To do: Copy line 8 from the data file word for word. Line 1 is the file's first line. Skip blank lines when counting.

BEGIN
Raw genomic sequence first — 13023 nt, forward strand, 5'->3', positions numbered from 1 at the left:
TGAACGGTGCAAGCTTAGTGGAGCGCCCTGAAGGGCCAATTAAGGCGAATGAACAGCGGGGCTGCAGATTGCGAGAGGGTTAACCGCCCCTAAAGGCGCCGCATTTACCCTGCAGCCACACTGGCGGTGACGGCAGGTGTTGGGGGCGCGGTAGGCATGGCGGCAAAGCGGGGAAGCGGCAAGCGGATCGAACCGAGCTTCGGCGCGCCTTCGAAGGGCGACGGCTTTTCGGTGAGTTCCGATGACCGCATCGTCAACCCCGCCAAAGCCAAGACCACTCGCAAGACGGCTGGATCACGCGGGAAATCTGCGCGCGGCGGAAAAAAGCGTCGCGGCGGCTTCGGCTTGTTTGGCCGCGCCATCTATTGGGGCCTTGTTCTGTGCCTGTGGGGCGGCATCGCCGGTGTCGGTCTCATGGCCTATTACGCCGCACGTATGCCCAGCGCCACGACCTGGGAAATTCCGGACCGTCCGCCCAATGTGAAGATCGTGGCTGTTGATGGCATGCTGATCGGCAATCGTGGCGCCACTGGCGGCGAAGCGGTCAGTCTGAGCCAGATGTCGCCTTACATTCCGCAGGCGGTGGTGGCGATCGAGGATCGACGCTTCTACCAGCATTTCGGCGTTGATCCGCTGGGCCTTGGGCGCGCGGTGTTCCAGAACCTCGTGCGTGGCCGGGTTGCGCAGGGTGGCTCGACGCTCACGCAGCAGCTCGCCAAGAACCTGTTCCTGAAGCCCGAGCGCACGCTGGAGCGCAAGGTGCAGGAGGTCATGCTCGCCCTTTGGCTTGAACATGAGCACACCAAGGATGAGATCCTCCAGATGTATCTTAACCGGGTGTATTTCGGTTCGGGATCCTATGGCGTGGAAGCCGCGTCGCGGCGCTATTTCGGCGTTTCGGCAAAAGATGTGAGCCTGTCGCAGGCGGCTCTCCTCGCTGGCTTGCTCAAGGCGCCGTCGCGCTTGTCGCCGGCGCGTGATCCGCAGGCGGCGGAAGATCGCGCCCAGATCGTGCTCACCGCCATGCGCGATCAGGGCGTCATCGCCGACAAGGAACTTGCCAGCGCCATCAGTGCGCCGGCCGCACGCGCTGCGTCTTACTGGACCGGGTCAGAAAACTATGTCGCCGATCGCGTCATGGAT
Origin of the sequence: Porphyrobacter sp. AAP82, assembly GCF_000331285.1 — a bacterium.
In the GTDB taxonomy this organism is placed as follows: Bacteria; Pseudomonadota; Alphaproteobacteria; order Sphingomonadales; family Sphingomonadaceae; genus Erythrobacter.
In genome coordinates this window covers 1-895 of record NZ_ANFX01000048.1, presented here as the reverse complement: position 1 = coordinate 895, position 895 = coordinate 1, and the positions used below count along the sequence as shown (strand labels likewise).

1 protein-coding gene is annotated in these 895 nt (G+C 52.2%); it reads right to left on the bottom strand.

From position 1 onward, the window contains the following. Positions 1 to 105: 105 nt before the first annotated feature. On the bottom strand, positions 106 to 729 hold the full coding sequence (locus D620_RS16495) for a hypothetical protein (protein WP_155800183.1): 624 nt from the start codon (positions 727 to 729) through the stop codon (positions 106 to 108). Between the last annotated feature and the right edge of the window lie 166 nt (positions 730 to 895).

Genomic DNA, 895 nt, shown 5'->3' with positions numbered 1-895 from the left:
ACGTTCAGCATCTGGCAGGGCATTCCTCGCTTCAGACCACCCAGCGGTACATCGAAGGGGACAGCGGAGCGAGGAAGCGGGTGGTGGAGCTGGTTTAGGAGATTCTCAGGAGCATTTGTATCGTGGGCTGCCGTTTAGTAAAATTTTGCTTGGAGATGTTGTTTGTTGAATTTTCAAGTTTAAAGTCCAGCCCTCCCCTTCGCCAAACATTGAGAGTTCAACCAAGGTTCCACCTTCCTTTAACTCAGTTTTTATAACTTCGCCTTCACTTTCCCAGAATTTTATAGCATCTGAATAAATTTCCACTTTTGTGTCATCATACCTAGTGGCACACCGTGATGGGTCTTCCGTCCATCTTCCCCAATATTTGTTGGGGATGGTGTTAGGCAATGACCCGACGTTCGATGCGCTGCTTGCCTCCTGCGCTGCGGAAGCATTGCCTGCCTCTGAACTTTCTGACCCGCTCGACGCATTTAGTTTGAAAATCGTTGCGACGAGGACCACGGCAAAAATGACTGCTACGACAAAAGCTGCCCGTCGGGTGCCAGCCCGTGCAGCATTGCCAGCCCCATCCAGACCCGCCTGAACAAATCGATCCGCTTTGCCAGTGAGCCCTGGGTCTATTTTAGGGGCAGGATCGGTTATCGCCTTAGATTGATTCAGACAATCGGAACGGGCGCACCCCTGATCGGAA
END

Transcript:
Genomic DNA, 895 nt, shown 5'->3' with positions numbered 1-895 from the left: